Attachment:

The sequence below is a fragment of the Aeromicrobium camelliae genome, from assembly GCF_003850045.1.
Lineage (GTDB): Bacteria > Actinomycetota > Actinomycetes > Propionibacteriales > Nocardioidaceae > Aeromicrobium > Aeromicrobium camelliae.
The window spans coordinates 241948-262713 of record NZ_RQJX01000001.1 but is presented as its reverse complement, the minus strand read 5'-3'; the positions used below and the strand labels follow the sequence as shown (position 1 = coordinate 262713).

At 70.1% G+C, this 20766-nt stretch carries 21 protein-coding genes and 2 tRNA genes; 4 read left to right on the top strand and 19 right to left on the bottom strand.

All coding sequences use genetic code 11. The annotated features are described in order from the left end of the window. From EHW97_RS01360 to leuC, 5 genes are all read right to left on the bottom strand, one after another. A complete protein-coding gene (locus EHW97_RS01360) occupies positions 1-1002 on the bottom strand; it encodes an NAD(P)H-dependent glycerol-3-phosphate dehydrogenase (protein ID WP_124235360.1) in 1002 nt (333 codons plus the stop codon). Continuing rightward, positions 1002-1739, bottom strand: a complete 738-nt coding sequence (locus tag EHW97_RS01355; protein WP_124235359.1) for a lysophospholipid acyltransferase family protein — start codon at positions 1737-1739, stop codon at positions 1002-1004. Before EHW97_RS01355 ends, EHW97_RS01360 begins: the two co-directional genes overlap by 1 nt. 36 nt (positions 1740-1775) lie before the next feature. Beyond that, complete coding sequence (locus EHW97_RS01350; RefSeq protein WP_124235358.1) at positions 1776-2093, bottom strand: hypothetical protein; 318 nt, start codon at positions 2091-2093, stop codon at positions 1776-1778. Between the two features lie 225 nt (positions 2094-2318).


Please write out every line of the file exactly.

The sequence below is a fragment of the Aeromicrobium camelliae genome, from assembly GCF_003850045.1.
Lineage (GTDB): Bacteria > Actinomycetota > Actinomycetes > Propionibacteriales > Nocardioidaceae > Aeromicrobium > Aeromicrobium camelliae.
The window spans coordinates 241948-262713 of record NZ_RQJX01000001.1 but is presented as its reverse complement, the minus strand read 5'-3'; the positions used below and the strand labels follow the sequence as shown (position 1 = coordinate 262713).

At 70.1% G+C, this 20766-nt stretch carries 21 protein-coding genes and 2 tRNA genes; 4 read left to right on the top strand and 19 right to left on the bottom strand.

All coding sequences use genetic code 11. The annotated features are described in order from the left end of the window. From EHW97_RS01360 to leuC, 5 genes are all read right to left on the bottom strand, one after another. A complete protein-coding gene (locus EHW97_RS01360) occupies positions 1-1002 on the bottom strand; it encodes an NAD(P)H-dependent glycerol-3-phosphate dehydrogenase (protein ID WP_124235360.1) in 1002 nt (333 codons plus the stop codon). Continuing rightward, positions 1002-1739, bottom strand: a complete 738-nt coding sequence (locus tag EHW97_RS01355; protein WP_124235359.1) for a lysophospholipid acyltransferase family protein — start codon at positions 1737-1739, stop codon at positions 1002-1004. Before EHW97_RS01355 ends, EHW97_RS01360 begins: the two co-directional genes overlap by 1 nt. 36 nt (positions 1740-1775) lie before the next feature. Beyond that, complete coding sequence (locus EHW97_RS01350; RefSeq protein WP_124235358.1) at positions 1776-2093, bottom strand: hypothetical protein; 318 nt, start codon at positions 2091-2093, stop codon at positions 1776-1778. Between the two features lie 225 nt (positions 2094-2318).